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A Missionary of theology

An interview with Sara Butler, a member of the International Theological Commission and lecturer in seminaries

"No, I never would have imagined! It was a total surprise!”. " Sister Butler is truly happy, and even more genuinely surprised, when she remembers her appointment as a member of the International Theological Commission, nine years ago. It was 2004: the choice of John Paul II to call two women to be members of the Commission willed by Pope Paul VI in 1969 - and then for a long time presided over by the then Cardinal Ratzinger - was then confirmed in 2009 for another five years by Benedict XVI (the other is the lay woman Barbara Hallensleben, who teaches theology at the Theological Faculty of Fribourg, Switzerland). Born in Toledo (Ohio) in 1938 in a Catholic family, after having studied with the Ursulines and entering the order of the Missionary Servants of the Most Blessed Trinity in August of 1956, Sara Butler enrolled at the Catholic University of America in Washington: "It was 1961 and women were not admitted to the faculty of theology. So I took my degree in religious education." A doctorate in systematic theology obtained from Fordham University in New York, will arrive in 1971. Exactly twenty years later, a licentiate in theology at the University St. Mary of the Lake (Mundelein Seminary), in the Archdiocese of Chicago.

Your personal and professional life is full of opportunities. In the sixties and seventies you were a supporter of women priests. But then you changed your mind, and you changed after studying the issue seriously and in depth.

In those years it was discussed a lot. Many believed that it was simply a matter of male chauvinism, a prohibition devoid, that is, of intrinsic justification. I had been working with Church Women United, an ecumenical group. Then, in 1975, The Catholic Theological Society of America asked me to do research on the status of women in the Church and in society - and to coordinate a task force on the subject - even if in reality the thing that interested it was the ordination of women. So when in 1976 the Congregation for the Doctrine of the Faith published the Declaration Inter insigniores , explaining and confirming the Church's teaching on the subject, it was a bitter blow. Without having really studied it, we decided that the text did not convince us: we considered only one of the many writings, concerned as we were by the desire to have our say. When I went to the second meeting on women’s ordination in 1979, I discovered that there were two opposing factions: those who wanted women priests and those who wanted a Catholic Church without priests at all, that is, regardless of sex. The Catholic bishops of the Anglican-Roman Catholic Commission gave me the task of preparing a report on Inter insigniores to explain to the Anglican members of the Committee why the Catholic Church continued to uphold the exclusion of the ordination of women. That assignment forced me to do something that until then none of us had done: really study that document. I did and I was shocked: I realized that the centuries-old teaching of the Church was right. I remember very well that, sitting at my desk, I thought, "Lord, now I have to say publicly that I have changed my mind."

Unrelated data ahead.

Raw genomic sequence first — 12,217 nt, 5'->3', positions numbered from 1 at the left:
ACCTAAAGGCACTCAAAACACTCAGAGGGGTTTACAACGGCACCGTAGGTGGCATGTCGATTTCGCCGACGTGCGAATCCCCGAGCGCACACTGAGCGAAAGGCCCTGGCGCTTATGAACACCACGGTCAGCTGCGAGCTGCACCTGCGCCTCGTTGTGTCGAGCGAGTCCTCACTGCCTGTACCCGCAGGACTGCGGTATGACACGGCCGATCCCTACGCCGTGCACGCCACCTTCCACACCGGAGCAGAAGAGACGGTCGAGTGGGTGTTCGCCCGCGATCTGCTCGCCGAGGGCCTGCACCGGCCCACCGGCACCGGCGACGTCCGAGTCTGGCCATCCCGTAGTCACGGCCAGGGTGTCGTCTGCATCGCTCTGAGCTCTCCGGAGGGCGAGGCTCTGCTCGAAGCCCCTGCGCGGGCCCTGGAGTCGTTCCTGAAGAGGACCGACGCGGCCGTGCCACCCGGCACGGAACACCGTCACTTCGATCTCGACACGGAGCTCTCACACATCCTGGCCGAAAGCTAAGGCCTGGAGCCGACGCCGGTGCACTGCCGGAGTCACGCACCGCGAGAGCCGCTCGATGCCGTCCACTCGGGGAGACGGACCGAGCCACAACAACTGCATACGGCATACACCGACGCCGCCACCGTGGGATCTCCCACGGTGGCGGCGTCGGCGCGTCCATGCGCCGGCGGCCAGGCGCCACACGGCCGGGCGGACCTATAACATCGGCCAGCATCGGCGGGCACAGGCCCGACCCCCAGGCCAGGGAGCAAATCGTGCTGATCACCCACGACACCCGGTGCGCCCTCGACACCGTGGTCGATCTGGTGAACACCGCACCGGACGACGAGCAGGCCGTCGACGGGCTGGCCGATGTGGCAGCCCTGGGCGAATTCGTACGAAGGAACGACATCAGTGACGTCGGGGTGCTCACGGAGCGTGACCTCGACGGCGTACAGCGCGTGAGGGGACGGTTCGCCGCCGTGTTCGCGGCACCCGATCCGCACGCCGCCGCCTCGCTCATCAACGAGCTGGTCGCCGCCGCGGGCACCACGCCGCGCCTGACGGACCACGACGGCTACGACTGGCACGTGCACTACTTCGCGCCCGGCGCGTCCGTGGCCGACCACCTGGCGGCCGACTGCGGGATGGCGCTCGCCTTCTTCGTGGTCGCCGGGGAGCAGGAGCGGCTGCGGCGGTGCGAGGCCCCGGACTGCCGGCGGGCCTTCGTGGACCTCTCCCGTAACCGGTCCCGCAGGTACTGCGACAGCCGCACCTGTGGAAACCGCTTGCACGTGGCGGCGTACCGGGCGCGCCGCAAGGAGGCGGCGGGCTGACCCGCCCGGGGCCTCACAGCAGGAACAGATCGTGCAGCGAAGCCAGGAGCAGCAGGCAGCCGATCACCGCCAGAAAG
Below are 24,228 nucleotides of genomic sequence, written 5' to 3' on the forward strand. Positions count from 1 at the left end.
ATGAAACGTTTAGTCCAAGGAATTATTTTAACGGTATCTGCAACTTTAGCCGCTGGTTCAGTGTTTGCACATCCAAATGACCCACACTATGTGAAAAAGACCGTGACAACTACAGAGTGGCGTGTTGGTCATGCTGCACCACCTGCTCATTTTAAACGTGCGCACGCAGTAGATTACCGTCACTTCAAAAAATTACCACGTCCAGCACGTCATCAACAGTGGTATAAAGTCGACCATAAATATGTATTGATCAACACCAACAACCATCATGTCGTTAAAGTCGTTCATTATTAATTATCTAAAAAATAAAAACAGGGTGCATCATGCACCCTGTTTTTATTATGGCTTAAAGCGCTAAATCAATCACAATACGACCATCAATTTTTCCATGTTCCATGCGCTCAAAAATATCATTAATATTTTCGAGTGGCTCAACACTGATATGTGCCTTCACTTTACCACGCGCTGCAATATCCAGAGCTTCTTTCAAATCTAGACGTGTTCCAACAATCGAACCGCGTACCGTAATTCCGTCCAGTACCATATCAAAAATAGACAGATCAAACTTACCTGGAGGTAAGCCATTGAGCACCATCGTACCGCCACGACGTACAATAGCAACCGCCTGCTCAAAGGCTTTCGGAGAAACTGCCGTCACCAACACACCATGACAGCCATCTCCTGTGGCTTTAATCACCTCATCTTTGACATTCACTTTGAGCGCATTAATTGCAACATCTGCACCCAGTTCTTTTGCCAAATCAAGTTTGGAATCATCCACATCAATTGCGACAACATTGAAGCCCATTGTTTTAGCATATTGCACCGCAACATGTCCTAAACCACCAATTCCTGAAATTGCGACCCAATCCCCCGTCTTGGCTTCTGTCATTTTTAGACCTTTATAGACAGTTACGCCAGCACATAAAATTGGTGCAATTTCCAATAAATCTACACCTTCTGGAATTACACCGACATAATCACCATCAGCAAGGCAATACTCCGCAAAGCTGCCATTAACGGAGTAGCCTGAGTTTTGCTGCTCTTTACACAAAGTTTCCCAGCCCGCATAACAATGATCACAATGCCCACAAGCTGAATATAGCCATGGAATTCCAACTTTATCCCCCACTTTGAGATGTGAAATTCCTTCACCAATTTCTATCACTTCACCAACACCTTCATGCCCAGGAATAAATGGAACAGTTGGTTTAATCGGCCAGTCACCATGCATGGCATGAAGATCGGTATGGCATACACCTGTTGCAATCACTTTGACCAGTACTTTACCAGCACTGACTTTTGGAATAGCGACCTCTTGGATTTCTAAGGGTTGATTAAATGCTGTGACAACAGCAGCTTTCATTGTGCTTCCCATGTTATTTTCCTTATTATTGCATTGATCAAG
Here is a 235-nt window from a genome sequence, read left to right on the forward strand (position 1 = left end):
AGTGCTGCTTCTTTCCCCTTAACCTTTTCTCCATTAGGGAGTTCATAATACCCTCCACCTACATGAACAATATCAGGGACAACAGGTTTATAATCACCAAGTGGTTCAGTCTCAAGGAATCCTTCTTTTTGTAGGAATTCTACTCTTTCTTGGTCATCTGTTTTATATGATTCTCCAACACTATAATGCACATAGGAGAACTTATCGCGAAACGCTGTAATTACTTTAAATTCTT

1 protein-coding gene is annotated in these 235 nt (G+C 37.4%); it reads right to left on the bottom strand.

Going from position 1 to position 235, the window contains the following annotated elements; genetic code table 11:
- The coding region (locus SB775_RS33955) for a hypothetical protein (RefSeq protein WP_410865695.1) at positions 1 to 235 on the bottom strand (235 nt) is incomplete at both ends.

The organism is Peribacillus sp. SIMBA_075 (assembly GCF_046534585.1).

And you said ...